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As the G8 Summit comes to a close, we’ve got a bit of a surprise twist in the outcome. There was more movement on food security than we expected and day one of the summit was focused almost solely on that issue, a rarity in recent G8 history. The increased focus was due in part to the stirring outcry from anti-hunger and poverty activists all over the world. Thanks to the publics' countless emails and tweets to the US administration, President Obama put food security at the center of the discussion on Day One.
Early this morning as high-level guests arrived at the Reagan Building for US President Barack Obama's keynote speech at the Chicago Council Symposium, there were distractions of every kind to be found. Vibrant chants from large groups of protesters lined the streets. But perhaps the most important messages of the day were those that were not quite so loud.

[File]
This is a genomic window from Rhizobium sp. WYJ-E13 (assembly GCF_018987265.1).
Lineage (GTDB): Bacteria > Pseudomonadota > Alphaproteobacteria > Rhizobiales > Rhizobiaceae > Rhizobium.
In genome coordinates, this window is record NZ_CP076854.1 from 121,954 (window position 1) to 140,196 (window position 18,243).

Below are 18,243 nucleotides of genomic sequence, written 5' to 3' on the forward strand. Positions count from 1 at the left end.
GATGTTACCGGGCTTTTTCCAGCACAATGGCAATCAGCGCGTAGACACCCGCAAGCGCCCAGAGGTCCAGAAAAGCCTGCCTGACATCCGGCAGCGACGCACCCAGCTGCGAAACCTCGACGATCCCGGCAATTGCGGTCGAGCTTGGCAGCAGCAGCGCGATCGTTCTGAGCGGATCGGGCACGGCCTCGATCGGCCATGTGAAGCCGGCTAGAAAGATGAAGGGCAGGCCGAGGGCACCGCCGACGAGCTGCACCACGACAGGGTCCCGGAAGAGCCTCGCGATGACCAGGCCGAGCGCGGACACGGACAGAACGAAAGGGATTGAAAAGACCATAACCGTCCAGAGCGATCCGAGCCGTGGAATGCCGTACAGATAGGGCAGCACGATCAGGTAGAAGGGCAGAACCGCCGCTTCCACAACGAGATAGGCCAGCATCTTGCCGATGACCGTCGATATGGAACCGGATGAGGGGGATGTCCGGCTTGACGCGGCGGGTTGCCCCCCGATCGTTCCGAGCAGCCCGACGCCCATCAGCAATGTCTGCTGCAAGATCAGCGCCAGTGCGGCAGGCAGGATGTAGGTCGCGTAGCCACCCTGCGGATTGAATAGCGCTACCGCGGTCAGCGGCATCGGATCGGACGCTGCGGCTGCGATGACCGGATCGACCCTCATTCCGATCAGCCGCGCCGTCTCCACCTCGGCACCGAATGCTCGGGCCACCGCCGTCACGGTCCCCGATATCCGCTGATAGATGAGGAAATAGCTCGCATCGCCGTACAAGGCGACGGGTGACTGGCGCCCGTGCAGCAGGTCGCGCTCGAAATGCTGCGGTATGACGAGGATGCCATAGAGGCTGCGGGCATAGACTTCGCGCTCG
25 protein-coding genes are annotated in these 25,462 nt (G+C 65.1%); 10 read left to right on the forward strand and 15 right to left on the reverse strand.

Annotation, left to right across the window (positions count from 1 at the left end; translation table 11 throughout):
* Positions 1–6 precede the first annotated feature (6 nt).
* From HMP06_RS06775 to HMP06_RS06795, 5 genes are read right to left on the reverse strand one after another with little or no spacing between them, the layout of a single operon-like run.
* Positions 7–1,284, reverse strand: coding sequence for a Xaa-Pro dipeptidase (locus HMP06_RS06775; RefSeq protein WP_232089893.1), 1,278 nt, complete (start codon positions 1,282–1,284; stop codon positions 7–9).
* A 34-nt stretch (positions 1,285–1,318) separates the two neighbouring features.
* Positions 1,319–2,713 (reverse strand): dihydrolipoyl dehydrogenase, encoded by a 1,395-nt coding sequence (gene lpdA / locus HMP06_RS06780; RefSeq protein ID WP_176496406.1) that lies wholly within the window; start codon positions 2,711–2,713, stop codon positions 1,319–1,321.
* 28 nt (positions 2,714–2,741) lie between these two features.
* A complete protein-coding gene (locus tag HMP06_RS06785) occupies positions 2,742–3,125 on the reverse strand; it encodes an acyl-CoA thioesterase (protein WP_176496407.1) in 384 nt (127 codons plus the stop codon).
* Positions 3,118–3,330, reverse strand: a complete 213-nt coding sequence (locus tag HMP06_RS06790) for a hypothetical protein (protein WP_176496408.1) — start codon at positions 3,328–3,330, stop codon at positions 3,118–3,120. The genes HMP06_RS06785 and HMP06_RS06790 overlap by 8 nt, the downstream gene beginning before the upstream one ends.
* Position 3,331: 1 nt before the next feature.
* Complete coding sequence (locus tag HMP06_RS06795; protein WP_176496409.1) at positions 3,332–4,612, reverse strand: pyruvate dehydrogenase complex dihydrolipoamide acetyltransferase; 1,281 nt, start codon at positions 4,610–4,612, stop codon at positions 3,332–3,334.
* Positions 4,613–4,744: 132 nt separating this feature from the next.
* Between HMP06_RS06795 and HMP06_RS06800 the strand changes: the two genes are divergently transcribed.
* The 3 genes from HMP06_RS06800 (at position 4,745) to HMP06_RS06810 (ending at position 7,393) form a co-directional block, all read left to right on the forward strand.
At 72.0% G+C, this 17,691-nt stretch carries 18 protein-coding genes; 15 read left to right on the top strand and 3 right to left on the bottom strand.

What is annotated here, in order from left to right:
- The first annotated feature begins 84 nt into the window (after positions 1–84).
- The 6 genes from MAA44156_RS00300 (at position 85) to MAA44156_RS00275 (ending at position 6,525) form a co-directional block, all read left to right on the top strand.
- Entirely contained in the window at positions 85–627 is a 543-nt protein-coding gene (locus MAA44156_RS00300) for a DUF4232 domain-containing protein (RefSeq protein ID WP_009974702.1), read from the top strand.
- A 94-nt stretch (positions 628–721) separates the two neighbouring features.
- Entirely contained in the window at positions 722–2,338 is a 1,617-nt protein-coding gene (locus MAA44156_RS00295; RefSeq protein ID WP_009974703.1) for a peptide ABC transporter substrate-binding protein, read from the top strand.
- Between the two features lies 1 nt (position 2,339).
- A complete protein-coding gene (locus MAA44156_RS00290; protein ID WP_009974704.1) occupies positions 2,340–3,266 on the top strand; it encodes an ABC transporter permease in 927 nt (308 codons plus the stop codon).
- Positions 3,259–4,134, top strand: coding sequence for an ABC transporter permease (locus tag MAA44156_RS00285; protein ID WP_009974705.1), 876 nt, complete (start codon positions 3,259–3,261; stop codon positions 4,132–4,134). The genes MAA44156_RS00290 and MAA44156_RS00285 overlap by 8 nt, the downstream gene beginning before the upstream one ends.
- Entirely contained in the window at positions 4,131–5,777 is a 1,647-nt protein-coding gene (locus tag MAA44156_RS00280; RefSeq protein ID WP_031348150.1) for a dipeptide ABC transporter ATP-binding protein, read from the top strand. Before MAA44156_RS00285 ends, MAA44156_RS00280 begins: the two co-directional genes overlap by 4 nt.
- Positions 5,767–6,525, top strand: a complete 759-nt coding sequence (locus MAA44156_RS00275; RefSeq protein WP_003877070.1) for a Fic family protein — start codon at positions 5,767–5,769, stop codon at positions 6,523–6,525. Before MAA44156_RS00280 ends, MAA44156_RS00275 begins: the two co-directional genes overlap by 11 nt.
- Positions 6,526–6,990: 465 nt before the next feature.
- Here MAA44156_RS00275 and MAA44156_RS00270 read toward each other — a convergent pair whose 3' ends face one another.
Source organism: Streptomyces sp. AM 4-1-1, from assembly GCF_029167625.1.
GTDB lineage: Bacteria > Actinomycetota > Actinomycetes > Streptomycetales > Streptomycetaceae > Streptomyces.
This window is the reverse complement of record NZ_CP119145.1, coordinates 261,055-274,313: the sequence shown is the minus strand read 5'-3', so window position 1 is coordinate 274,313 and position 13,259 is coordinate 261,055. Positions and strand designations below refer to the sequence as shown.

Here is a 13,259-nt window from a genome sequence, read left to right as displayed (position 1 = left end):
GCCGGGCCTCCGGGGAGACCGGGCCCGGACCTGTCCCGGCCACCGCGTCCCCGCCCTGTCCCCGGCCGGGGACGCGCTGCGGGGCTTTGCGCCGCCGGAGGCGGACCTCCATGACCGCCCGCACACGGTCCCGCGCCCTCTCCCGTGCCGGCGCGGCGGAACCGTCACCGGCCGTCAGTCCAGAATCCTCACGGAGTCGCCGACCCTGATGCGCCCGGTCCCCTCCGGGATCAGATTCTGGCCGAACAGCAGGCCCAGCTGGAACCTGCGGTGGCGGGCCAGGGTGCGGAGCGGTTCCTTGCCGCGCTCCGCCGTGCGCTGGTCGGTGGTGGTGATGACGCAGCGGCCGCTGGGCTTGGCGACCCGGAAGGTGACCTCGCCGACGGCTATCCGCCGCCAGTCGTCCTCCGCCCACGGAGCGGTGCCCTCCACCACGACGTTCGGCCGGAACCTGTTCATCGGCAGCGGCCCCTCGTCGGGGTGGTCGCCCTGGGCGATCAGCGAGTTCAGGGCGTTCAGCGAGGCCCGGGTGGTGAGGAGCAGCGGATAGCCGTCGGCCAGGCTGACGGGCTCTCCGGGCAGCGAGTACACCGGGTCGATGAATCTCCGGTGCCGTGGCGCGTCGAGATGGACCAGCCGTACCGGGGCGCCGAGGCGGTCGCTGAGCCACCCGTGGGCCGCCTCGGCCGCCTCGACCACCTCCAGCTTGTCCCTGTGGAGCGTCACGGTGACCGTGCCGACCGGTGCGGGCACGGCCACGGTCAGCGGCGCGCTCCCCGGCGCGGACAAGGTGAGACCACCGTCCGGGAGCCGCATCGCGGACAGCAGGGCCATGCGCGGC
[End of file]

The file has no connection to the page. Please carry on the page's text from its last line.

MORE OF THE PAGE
Tomorrow, G8 leaders plan to launch a ‘New Alliance to Increase Food and Nutrition Security’ at Camp David in the United States. I’m here from Oxfam’s office in Senegal, where I lead our GROW advocacy efforts in African countries, to bring the perspectives of our partners to G8 leaders.
Porter McConnell is the Oxfam policy lead for the G8 Camp David summit.
This Friday, G8 leaders are making a big announcement on food security. We expect the launching of a new initiative. Past summits haven’t always had development on the agenda, and the US hosts deserve credit for making sure food security is front and center. Now that the G8 is on the trail to food security, how will we know if they get there?